Though I pray about it continually, the panic and anxiety rarely disappears completely. Since the birth of my youngest, what once started out as a moderate inconvience has become something almost debilitating in its occurance. Sundays have become a struggle, because I’m torn between the need to fellowship and worship the LORD, and the desire to hide away because of the panic squeezing my heart.
Add this anxiety to the SAD that plagues me, and there are many days when the only place I want to be is curled up under a warm blanket. This might seem like a good way to spend a day, and it is when it is a choice. When it isn’t a choice the joy that would normally come with it is missing.
I have faith the LORD will help me through this season of life. He will give me the strength when I am weakest. I just need to remember to give it to Him. I am only human.
In December of each year, I prayerfully focus on what word will be my focus during the upcoming year. Each year this single word keeps me focused, not on myself, but on God’s will for me. This year, that word is LISTEN. It’s such a small word. Just six letters, but it will be a tool during the next twelve months to help me focus on the LORD.
Each day when I wake up, I’ll pray He will use it to teach me, to guide me through the day. This one little word will be a reminder each day–not only to listen to Him, but to listen to my body and to those around me. This year is a time to truly listen to Him, to be silent so I can really hear His words. It is a time for less talking and more listening.
I’m blessed to have the love of the LORD, and to get this time to worship Him through this One Word.
Each day the media gives us detailed accounts of how dark and broken our world is. Whether you get your ‘news’ from television news reports, printed newspapers and magazines, or social media–you’re being bombarded with doom and gloom. The worst minutes of strangers’ lives are plastered, shared, and argued over. There is so much heartache, and no answers or solutions coming from the people participating in the often lengthy and irrelevant comment section. Everyone has an opinion, and while we are entitled to an opinion, shouldn’t we think before stating it?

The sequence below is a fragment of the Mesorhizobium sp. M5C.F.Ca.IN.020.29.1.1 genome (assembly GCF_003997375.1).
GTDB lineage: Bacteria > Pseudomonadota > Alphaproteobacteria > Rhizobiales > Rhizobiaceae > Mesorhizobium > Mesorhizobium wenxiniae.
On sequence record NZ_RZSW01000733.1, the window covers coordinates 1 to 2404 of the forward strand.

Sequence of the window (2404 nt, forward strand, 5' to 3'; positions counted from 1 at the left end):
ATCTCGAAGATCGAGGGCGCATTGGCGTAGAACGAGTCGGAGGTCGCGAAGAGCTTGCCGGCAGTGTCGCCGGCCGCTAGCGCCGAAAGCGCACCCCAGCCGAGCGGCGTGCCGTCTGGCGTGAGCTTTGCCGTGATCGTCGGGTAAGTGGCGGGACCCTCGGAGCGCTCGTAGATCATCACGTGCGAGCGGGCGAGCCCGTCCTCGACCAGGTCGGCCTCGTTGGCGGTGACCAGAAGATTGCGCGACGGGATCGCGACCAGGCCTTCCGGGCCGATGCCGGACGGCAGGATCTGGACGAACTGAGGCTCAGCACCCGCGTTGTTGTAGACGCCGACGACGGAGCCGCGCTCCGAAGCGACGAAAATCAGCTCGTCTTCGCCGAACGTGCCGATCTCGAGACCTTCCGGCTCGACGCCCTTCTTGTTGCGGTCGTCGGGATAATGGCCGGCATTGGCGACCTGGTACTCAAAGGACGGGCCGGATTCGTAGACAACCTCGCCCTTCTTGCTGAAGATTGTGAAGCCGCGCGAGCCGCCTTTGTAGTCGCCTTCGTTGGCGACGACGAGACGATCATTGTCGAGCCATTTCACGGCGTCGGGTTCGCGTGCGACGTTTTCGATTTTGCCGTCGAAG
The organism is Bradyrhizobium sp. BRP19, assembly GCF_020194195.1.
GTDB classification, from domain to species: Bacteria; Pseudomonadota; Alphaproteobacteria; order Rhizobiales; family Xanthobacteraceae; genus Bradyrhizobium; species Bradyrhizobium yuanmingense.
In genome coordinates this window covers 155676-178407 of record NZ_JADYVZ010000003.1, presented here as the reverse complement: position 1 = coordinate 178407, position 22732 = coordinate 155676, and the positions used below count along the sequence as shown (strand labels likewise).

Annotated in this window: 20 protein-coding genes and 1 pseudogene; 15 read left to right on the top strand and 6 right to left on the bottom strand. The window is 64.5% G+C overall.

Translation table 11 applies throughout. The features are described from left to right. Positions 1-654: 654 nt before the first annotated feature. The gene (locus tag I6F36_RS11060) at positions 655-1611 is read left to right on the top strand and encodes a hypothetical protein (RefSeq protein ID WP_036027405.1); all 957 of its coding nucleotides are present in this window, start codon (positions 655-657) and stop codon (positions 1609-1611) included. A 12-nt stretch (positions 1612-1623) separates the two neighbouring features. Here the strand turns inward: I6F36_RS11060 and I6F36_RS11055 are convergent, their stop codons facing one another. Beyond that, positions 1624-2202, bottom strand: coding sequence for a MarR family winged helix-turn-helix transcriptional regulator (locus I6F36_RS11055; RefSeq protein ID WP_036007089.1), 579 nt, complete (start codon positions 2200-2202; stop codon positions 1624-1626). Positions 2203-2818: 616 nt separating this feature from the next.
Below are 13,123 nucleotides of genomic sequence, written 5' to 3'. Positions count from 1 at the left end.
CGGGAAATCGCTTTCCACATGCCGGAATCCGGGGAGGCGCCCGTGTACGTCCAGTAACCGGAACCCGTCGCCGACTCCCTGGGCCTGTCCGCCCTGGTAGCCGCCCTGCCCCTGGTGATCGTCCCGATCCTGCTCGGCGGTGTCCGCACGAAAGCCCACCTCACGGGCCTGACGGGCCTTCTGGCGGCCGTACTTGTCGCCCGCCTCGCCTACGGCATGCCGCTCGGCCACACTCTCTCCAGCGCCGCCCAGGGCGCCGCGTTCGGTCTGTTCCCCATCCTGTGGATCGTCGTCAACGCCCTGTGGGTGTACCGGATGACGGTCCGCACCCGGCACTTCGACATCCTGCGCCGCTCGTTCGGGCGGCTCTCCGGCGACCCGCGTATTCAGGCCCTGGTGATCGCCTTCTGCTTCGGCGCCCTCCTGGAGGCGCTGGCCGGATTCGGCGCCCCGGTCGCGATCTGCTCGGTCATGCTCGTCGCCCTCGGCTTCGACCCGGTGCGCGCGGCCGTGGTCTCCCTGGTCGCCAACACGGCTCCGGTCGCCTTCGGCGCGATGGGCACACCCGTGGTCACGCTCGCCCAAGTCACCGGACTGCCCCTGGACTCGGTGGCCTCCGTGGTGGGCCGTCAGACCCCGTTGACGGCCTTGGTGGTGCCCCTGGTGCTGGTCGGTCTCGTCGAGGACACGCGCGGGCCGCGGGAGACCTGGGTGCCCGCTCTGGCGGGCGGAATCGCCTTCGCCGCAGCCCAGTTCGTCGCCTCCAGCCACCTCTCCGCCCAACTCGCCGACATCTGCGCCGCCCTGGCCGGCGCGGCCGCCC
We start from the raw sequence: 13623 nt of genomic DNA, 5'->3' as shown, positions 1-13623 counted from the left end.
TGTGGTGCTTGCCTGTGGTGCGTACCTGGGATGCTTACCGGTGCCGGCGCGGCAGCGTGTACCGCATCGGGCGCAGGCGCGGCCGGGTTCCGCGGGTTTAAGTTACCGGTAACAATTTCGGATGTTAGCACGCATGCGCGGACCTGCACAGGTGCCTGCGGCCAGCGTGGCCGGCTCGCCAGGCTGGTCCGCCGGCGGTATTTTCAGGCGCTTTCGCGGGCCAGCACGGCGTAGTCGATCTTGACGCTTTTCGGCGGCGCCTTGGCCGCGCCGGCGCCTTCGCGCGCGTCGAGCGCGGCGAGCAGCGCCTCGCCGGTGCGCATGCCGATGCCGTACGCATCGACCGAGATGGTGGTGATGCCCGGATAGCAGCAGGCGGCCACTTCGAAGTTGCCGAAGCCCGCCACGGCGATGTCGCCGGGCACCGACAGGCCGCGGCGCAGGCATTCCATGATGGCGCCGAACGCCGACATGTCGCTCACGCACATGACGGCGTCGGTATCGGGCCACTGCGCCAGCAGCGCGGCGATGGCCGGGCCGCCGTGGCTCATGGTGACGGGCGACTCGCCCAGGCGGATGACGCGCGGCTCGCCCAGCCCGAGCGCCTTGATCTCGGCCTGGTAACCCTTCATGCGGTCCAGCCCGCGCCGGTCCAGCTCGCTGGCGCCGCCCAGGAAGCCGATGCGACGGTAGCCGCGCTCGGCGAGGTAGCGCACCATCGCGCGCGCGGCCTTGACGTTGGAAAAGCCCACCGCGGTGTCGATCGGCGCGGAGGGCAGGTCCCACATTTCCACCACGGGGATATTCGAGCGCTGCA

Yes, this should be obvious to everyone, but so often it isn’t. These actions can’t be laid at the feet of the unbeliever either, but rest at the dusty soles of each person. I’ve seen loudly proclaiming Christians tear people down in the guise of fellowship just as I’ve seen athiests and agnostics do it.
God created all of us, and our job is to share His gospel with others. This doesn’t mean we’re supposed to browbeat unbelievers or malign their name. Our world is currupt enough without turning our faith into a tool of corruption. When we do that, when we use Jesus as a way to bully others, we aren’t doing His works, we’re doing Satan’s.
Instead of pointing out the faults of each other maybe we, as Christians, could spread around some joy.
That’s the amazing thing about Jesus. He brings joy. People loved Him and followed Him. They were willing to give up their material possessions and their careers to join Him. They were willing to give up their lives to follow in His footsteps, to spread His teachings. This didn’t happen because He condemed each person He came in contact with. It happened because He not only had joy–even through His trials, He was joy. He was and is the light.
You, LORD, are my lamp; the LORD turns my darkness into light.
2 Samuel 22:29
During the last eight months I’ve focused on joy. Not just the word, but all that it signifies, and so far I’ve realized one very important thing. Even in the darkness that has been covering our world, there is still joy. There is still light. God is still here, with us. During each and every trial, during every painful experience, He is beside us.
Knowing that this world is temporary, that the life we live on this earth isn’t the best there is, that’s joy.